Immunofixation - blood
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Immunofixation - blood

Definition

Serum immunofixation is a lab test to identify proteins called immunoglobulins in blood. Too much of the same immunoglobulin is usually due to cancer.

Alternative Names

Serum immunofixation

How the Test is Performed

A blood sample is needed. For information on how this is done, see: Venipuncture

Immunofixation uses antibodies to identify the types of proteins or antibodies separated by protein electrophoresis.

How to Prepare for the Test

There is no special preparation for this test.

How the Test Will Feel

When the needle is inserted to draw blood, some people feel moderate pain, while others feel only a prick or stinging sensation. Afterward, there may be some throbbing.

Why the Test is Performed

This test is most often used to check the levels of certain antibodies associated with multiple myeloma and Waldenstrom's macroglobulinemia.Those antibodies include IgG, IgM, IgA, lambda light chain forms, and kappa light chain forms.

Immunofixation has also been used to study changes in protein structure (for example, glucose-6-phosphate dehydrogenase), and in the genetic typing of alpha-1 antitrypsin.

Normal Results

A normal or negative result means no monclonal immunglobulins are seen in the blood sample.

What Abnormal Results Mean

An abnormal result may be due to:

  • Amyloidosis
  • Leukemia
  • Lymphoma
  • Monoclonal gammopathy of unknown significance
  • Multiple myeloma
  • Waldenstrom's macroglobulinemia
  • Other cancers

Risks

There is very little risk involved with having your blood taken. Veins and arteries vary in size from one patient to another and from one side of the body to the other. Taking blood from some people may be more difficult than from others.

Other risks associated with having blood drawn are slight but may include:

  • Excessive bleeding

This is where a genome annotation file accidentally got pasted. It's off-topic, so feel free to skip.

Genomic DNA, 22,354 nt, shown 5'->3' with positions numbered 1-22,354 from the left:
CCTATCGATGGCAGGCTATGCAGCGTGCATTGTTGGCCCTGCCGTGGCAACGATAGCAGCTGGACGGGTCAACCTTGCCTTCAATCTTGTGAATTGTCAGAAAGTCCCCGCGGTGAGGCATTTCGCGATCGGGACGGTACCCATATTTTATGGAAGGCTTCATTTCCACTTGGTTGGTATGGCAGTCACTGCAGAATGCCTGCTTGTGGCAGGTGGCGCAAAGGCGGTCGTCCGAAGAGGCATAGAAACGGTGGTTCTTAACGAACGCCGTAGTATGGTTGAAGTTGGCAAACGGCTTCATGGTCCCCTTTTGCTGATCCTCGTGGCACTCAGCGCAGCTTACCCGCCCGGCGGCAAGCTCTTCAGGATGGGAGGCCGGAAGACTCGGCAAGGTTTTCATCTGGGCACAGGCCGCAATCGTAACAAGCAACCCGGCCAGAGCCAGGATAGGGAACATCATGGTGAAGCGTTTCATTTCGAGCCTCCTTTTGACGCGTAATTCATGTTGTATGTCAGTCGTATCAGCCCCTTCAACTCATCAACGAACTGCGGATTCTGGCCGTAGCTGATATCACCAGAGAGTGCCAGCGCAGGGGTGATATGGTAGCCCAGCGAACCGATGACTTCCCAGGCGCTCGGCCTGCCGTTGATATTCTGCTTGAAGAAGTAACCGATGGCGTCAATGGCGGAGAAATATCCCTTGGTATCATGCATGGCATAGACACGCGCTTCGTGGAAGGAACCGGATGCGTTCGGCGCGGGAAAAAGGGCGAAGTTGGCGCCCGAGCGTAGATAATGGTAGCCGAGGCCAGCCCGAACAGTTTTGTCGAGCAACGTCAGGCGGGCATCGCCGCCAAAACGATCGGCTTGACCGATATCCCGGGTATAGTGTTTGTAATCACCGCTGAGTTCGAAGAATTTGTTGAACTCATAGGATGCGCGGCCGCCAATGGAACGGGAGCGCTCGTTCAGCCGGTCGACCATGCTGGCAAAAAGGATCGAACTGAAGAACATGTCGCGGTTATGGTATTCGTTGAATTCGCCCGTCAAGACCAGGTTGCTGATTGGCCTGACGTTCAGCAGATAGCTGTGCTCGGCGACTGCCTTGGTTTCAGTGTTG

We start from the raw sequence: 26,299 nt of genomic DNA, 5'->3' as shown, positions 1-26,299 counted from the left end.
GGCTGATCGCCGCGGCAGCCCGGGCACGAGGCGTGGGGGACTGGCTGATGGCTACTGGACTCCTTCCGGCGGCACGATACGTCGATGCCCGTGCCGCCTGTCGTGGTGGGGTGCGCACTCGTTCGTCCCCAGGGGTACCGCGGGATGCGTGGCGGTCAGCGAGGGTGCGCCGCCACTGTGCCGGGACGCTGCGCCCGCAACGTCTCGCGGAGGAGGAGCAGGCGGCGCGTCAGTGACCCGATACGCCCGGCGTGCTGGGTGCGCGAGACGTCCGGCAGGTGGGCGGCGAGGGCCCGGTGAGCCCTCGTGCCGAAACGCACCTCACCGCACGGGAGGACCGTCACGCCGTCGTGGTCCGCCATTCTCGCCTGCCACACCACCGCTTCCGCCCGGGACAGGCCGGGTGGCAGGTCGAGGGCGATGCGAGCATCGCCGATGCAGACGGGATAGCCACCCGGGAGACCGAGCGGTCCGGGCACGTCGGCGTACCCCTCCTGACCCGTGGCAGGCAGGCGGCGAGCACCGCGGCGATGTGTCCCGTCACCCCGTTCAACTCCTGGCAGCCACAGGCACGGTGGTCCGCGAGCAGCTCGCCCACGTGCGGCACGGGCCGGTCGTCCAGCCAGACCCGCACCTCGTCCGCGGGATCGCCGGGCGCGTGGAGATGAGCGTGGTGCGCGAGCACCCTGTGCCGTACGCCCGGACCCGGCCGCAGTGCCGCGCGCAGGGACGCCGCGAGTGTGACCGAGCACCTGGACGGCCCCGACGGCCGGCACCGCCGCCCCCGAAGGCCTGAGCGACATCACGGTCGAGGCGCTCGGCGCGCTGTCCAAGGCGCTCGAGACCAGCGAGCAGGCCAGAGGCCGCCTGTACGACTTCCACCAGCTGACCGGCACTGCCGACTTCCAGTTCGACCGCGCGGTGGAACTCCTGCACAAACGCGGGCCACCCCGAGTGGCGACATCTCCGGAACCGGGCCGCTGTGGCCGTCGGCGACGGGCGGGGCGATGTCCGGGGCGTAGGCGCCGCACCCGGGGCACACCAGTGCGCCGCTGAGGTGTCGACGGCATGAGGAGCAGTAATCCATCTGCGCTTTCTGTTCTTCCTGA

• Fainting or feeling lightheaded
  • Hematoma (blood accumulating under the skin)
  • Infection (a slight risk any time the skin is broken)

References

McPherson RA, Massey HD. Laboratory evaluation ofimmunoglobulin function and humoral immunity. In McPherson RA, Pincus MR, eds. Henry's Clinical Diagnosis and Management by Laboratory Methods. 22nd ed. Philadelphia,Pa: Saunders Elsevier; 2011:chap 46.

Perry MC. Plasma cell disorders. In Goldman L, Schafer AI, eds. Cecil Medicine. 24th ed. Philadelphia, PA: Saunders Elsevier; 2011:chap 193.


Review Date: 6/5/2012
Reviewed By: David C. Dugdale, III, MD, Professor of Medicine, Division of General Medicine, Department of Medicine, University of Washington School of Medicine; Yi-Bin Chen, MD, Leukemia/Bone Marrow Transplant Program, Massachusetts General Hospital. Also reviewed by David Zieve, MD, MHA, Medical Director, A.D.A.M., Inc.
The information provided herein should not be used during any medical emergency or for the diagnosis or treatment of any medical condition. A licensed medical professional should be consulted for diagnosis and treatment of any and all medical conditions. Call 911 for all medical emergencies. Links to other sites are provided for information only -- they do not constitute endorsements of those other sites. © 1997- A.D.A.M., Inc. Any duplication or distribution of the information contained herein is strictly prohibited.
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St. Luke's Hospital - 232 South Woods Mill Road - Chesterfield, MO 63017 Main Number: 314-434-1500 Emergency Dept: 314-205-6990 Patient Billing: 888-924-9200
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